All analyses used EEGLab51 and custom–written code in Matlab. Raw EEG signals from the spatial and temporal retrieval session were extracted for both correct and incorrect responses from 1 second before to 2.2 seconds following cue onset in order to remove edge effects associated with spectrotemporal decomposition. Our primary behavioral contrasts were correct (spatial correct and temporal correct) vs. incorrect (spatial incorrect and temporal incorrect) and spatial correct vs. temporal correct. Phase synchronization estimates were computed between each pairwise combination of PHG (consisting of Parahippocampal, Perirhinal, and Entorhinal cortices), prefrontal (Superior & Middle Frontal Gyrus, Pars Triangularis), and parietal electrodes (Superior & Inferior Parietal Lobule, Precuneus) for each condition and contrast. Abbreviations for these regions are PHG, SFG, MFG, IFG, SPL, IPL, and PCN, respectively, and total pair counts are shown in Table S1. Phase estimates were obtained using a Hanning tapered fixed window length fast–Fourier transform (FFT) at 27 timepoints using the EEGLab “newcrossf” function from 2 to 1943 ms relative to cue onset and at 10 logarithmically spaced frequencies from .97 to 9.76 Hz. Frequencies were subsequently rounded to the nearest whole number. For analyses assessing phase synchronization to 200 Hz (Figure 4A and Supplementary Figure 7), we sampled a total of 40 logarithmically spaced frequencies such that each of the four frequency bins (1–10 Hz; 11–40Hz; 40–100 Hz; 100–200Hz) contained 10 sampled frequencies.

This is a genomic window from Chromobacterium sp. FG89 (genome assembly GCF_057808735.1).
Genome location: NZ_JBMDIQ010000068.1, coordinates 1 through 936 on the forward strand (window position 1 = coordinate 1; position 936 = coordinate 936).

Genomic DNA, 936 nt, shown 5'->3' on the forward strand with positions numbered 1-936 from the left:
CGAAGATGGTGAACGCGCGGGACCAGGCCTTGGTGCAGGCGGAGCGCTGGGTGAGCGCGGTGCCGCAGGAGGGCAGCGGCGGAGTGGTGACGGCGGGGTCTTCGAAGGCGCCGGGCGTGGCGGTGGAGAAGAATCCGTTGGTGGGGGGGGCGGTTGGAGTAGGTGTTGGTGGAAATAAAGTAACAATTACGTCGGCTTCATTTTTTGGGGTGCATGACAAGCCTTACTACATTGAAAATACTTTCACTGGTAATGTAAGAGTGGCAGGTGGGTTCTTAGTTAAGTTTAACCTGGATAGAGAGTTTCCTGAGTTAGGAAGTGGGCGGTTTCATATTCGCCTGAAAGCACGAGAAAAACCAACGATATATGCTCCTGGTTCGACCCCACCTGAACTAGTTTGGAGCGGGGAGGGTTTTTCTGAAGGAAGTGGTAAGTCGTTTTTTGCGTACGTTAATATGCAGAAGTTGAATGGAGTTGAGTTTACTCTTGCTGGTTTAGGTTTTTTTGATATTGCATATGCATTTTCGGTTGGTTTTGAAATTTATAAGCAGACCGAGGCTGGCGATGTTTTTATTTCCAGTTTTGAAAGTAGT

We estimated phase synchronization between electrode pairs at the above times and frequencies using the pairwise phase consistency (PPC) index in order to address issues associated with differing trial numbers between conditions52. Briefly, the PPC index for an electrode pair was estimated by first computing the relative phase angle difference between signals on each trial. The cosine was then computed between all pairwise (i.e., between trials) combinations of relative phases, and the PPC was taken as the mean of these cosine values. PPC values range from −1 to 1, with positive values indicating phase synchronization. We accounted for potential volume conduction confounds, which may artificially inflate phase synchronization estimates, by removing relative phases at 0 degrees (±5 degrees) prior to calculating the PPC index. We note that using standard phase coherence estimates or PPC estimates that included zero–phase synchronization did not qualitatively change our primary findings.